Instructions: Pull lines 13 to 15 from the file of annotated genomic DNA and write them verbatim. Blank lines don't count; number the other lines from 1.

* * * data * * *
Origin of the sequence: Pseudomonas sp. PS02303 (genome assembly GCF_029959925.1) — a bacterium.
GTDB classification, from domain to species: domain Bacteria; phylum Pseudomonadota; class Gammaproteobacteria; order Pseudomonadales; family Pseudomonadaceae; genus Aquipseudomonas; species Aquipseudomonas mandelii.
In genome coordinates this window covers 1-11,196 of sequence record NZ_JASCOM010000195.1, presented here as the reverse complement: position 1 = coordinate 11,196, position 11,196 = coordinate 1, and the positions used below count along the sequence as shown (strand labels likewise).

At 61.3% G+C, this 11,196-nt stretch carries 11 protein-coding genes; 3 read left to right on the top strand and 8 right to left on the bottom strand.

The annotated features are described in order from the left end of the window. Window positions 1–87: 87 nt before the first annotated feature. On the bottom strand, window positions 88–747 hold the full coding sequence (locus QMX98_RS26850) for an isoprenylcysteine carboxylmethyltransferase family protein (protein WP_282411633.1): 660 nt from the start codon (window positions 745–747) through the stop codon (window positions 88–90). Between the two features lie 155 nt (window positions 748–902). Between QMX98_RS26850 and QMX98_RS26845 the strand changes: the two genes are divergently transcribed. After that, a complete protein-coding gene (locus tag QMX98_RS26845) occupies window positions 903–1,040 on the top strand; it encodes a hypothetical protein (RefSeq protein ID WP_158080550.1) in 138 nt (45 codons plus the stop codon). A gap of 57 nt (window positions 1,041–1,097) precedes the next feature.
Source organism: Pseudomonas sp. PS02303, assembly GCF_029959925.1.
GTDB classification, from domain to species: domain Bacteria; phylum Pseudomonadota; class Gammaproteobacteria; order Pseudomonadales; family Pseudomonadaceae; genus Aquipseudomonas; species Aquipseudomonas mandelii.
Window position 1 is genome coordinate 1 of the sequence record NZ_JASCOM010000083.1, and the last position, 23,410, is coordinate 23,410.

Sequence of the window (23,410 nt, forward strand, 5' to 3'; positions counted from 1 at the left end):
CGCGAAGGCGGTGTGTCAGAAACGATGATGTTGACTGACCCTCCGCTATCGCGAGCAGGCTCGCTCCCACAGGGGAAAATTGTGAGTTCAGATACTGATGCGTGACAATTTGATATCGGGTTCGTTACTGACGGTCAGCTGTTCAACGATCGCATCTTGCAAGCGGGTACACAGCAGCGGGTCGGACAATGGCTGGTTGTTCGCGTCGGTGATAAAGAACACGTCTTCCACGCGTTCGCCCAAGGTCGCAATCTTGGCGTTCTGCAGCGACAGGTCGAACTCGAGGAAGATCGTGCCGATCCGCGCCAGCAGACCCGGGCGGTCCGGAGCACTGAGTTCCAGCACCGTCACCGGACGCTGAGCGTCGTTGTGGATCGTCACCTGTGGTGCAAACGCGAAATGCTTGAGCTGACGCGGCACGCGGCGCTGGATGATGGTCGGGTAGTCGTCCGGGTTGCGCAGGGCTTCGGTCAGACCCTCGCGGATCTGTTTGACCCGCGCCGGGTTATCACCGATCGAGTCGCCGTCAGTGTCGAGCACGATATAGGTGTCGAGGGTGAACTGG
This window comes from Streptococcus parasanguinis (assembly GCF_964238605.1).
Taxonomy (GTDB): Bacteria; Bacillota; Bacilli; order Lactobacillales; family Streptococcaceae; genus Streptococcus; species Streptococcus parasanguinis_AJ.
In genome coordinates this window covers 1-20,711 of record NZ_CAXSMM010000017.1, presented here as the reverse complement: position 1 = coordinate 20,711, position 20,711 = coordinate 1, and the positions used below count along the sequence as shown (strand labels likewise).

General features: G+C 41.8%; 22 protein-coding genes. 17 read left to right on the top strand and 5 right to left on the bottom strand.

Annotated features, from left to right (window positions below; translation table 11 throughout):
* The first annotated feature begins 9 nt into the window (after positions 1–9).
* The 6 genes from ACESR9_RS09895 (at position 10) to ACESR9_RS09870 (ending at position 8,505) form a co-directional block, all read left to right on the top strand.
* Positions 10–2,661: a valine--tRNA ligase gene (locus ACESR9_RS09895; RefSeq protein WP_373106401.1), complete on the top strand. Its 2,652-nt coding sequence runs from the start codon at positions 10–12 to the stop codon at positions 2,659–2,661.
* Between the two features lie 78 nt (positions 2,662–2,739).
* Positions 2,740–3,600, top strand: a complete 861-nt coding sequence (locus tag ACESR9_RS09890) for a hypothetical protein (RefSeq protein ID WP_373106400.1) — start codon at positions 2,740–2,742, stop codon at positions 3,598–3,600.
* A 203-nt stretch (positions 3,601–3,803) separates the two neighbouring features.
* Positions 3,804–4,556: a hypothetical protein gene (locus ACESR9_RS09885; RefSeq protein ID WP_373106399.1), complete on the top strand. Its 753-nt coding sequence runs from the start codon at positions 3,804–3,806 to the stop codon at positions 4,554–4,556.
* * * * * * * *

In genome coordinates this window covers 1-20,711 of record NZ_CAXSMM010000017.1, presented here as the reverse complement: position 1 = coordinate 20,711, position 20,711 = coordinate 1, and the positions used below count along the sequence as shown (strand labels likewise).

General features: G+C 41.8%; 22 protein-coding genes. 17 read left to right on the top strand and 5 right to left on the bottom strand.

Annotated features, from left to right (window positions below; translation table 11 throughout):